Share

15 Animals, Plants in Hawaii Added to Endangered Species List

October 31, 2013

The kookoolau was one of 15 plant and animal species in Hawaii added to the Endangered Species list this week. (David Eickhoff/Wikimedia)

HONOLULU — An eyeless shrimp and 14 other Hawaii creatures and plants have been added to the endangered species list, the U.S. Fish and Wildlife Service said.

The anchialine pool shrimp is among the most primitive shrimp species in the world, the Honolulu Star-Advertiser reported. The creatures are 2 inches long with 2-inch antennae.

They live in landlocked pools with subterranean connections to the sea, but these pools are threatened by pollution, development and other factors, Fish and Wildlife Service spokesman Ken Foote said. The nonprofit group Center for Biological Diversity maintains that only five members of the shrimp species have ever been seen.

The other newly listed creature is Drosophila digressa, commonly known as the picture-wing fly.

Among the 13 plants listed is kookoolau (pictured above), which was traditionally used to treat infections and other ailments, the Fish and Wildlife Service said. It was also used to purify the body, and herbal teas were made from its leaves to treat throat and stomach pains, according to the agency.

The listing gives species protections that are designed to keep them from extinction.

Hawaii has more endangered species than any other state, primarily because of its geographical isolation, Foote said.

With the additions made Tuesday, Hawaii has listings for 526 species, Foote said. California comes closest with about 315 listings, according to the service’s Environmental Conservation Online System. Most states have double-digit listings.

The additions stem from a 2011 agreement with conservation groups for the wildlife service to catch up on a backlog of candidates for the Endangered Species Act list, and to consider 757 total species for federal protections, according to the Center for Biological Diversity, which is based in Arizona.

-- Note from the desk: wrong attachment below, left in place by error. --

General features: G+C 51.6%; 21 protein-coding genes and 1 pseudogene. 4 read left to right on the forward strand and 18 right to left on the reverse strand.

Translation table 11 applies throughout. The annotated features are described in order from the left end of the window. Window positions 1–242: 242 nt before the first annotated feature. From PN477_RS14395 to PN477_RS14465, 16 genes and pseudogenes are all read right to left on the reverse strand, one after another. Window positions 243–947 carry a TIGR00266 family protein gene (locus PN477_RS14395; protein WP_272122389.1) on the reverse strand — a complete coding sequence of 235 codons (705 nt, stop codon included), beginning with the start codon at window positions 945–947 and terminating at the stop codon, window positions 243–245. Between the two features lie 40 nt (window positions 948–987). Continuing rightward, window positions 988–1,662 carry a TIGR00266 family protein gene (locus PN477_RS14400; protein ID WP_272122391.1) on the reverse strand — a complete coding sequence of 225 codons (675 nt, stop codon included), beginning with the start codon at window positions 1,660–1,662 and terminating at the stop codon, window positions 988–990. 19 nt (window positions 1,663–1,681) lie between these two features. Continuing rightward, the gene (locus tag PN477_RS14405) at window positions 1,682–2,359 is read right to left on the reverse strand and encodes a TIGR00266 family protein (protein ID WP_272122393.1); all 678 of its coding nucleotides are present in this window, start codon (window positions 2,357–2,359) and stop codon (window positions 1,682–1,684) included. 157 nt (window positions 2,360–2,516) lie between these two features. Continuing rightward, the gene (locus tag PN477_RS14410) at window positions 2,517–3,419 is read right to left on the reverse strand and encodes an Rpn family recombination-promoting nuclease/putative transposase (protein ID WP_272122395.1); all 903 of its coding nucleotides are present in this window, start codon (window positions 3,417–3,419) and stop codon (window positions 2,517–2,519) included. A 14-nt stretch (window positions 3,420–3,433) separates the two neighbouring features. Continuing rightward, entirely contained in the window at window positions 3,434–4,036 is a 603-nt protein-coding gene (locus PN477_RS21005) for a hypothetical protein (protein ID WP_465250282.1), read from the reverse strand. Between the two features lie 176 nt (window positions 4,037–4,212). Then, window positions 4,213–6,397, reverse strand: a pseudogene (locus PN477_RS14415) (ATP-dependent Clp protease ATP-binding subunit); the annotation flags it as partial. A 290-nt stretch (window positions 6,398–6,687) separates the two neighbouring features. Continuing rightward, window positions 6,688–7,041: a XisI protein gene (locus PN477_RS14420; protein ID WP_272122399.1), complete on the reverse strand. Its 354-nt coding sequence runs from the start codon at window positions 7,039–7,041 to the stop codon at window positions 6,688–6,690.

The 15 new species — all native to the Big Island — represent the fourth wave of endangered listings for Hawaii under the 2011 agreement, Foote said. Federal wildlife protection officials previously added 48 species on Kauai, 23 on Oahu, and 38 on Maui, Molokai, Lanai and Kahoolawe combined, he said. The agency likely will list more vulnerable Hawaiian species — mainly those that are found across multiple islands, he said.

promo1

Featured Blogs

Gulf of Mexico's 93L a Heavy Rain Threat; Ana Leaves Hawaii Alone

By Dr. Jeff Masters
October 21, 2014

An area of low pressure over the Gulf of Mexico's Bay of Campeche (93L) contains moisture and spin from the Eastern Pacific's Tropical Storm Trudy, which made landfall near Acapulco last weekend. 93L will bring heavy rains to Mexico's Yucatan Peninsula, Western Cuba, and South Florida Wednesday through Friday.

What is the Wettest Month of the Year in the U.S.?

By Christopher C. Burt
October 10, 2014

Brian Brettshneider of Borealis Scientific has done some impressive research concerning what the wettest calendar month of the year might be by employing data from 8,535 official NCDC sites from across the U.S. utilizing the latest 30 years of record (1981-2010). His conclusion is that June is, overall, most frequently the wettest month in the U.S. with 2,053 of the 8,535 sites reporting such. April, at the other end of the spectrum, reports only 76 sites of the 8,535 as their wettest month. This is a guest blog by Brian and below are the results of his research (both text and maps are his).

Live Blog: Tracking Hurricane Arthur as it Approaches North Carolina Coast

By Shaun Tanner
July 3, 2014

This is a live blog set up to provide the latest coverage on Hurricane Arthur as it threatens the North Carolina Coast. Check back often to see what the latest is with Arthur. The most recent updates are at the top.

Tropical Terminology

By Stu Ostro
June 30, 2014

Here is some basic, fundamental terminology related to tropical cyclones. Rather than a comprehensive and/or technical glossary, this represents the essence of the meaning & importance of some key, frequently used terms.

2013-14 - An Interesting Winter From A to Z

By Tom Niziol
May 15, 2014

It was a very interesting winter across a good part of the nation from the Rockies through the Plains to the Northeast. Let's break down the most significant winter storms on a month by month basis.

What the 5th IPCC Assessment Doesn't Include

By Angela Fritz
September 27, 2013

Melting permafrost has the potential to release an additional 1.5 trillion tons of carbon into the atmosphere, and could increase our global average temperature by 1.5°F in addition to our day-to-day human emissions. However, this effect is not included in the IPCC report issued Friday morning, which means the estimates of how Earth's climate will change are likely on the conservative side.